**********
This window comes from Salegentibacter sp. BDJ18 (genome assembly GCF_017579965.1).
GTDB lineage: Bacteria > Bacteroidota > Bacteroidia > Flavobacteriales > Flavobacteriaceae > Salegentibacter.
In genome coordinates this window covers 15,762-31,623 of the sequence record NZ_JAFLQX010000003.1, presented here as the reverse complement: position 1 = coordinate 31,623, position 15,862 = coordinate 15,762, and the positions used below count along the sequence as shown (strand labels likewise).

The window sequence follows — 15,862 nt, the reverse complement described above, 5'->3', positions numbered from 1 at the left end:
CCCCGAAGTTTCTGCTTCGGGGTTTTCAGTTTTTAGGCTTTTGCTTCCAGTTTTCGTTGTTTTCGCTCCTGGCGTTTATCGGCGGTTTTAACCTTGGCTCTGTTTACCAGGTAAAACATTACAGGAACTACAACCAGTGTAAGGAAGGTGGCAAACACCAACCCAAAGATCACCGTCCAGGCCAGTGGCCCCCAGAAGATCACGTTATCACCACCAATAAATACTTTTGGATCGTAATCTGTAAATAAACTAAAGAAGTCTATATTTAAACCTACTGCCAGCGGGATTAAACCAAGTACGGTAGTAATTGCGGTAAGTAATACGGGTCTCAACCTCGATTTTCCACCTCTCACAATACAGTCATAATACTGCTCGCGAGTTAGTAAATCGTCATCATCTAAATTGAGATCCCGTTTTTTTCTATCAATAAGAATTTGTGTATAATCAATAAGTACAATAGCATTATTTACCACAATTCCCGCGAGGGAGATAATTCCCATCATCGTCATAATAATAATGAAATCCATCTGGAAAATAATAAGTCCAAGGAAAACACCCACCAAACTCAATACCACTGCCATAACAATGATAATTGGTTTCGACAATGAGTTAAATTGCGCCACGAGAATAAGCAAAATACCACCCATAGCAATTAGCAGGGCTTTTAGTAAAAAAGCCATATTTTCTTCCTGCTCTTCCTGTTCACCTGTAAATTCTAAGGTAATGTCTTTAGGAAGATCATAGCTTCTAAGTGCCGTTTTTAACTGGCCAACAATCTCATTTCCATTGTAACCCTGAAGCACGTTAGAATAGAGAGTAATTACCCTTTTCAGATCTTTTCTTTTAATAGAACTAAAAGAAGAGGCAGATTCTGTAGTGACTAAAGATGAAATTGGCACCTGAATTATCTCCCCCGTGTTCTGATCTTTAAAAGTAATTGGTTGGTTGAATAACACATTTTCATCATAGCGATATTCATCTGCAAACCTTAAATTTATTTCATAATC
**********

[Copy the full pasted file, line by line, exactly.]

This window comes from Salegentibacter sp. BDJ18 (genome assembly GCF_017579965.1).
GTDB lineage: Bacteria > Bacteroidota > Bacteroidia > Flavobacteriales > Flavobacteriaceae > Salegentibacter.
In genome coordinates this window covers 15,762-31,623 of the sequence record NZ_JAFLQX010000003.1, presented here as the reverse complement: position 1 = coordinate 31,623, position 15,862 = coordinate 15,762, and the positions used below count along the sequence as shown (strand labels likewise).

The window sequence follows — 15,862 nt, the reverse complement described above, 5'->3', positions numbered from 1 at the left end:
CCCCGAAGTTTCTGCTTCGGGGTTTTCAGTTTTTAGGCTTTTGCTTCCAGTTTTCGTTGTTTTCGCTCCTGGCGTTTATCGGCGGTTTTAACCTTGGCTCTGTTTACCAGGTAAAACATTACAGGAACTACAACCAGTGTAAGGAAGGTGGCAAACACCAACCCAAAGATCACCGTCCAGGCCAGTGGCCCCCAGAAGATCACGTTATCACCACCAATAAATACTTTTGGATCGTAATCTGTAAATAAACTAAAGAAGTCTATATTTAAACCTACTGCCAGCGGGATTAAACCAAGTACGGTAGTAATTGCGGTAAGTAATACGGGTCTCAACCTCGATTTTCCACCTCTCACAATACAGTCATAATACTGCTCGCGAGTTAGTAAATCGTCATCATCTAAATTGAGATCCCGTTTTTTTCTATCAATAAGAATTTGTGTATAATCAATAAGTACAATAGCATTATTTACCACAATTCCCGCGAGGGAGATAATTCCCATCATCGTCATAATAATAATGAAATCCATCTGGAAAATAATAAGTCCAAGGAAAACACCCACCAAACTCAATACCACTGCCATAACAATGATAATTGGTTTCGACAATGAGTTAAATTGCGCCACGAGAATAAGCAAAATACCACCCATAGCAATTAGCAGGGCTTTTAGTAAAAAAGCCATATTTTCTTCCTGCTCTTCCTGTTCACCTGTAAATTCTAAGGTAATGTCTTTAGGAAGATCATAGCTTCTAAGTGCCGTTTTTAACTGGCCAACAATCTCATTTCCATTGTAACCCTGAAGCACGTTAGAATAGAGAGTAATTACCCTTTTCAGATCTTTTCTTTTAATAGAACTAAAAGAAGAGGCAGATTCTGTAGTGACTAAAGATGAAATTGGCACCTGAATTATCTCCCCCGTGTTCTGATCTTTAAAAGTAATTGGTTGGTTGAATAACACATTTTCATCATAGCGATATTCATCTGCAAACCTTAAATTTATTTCATAATC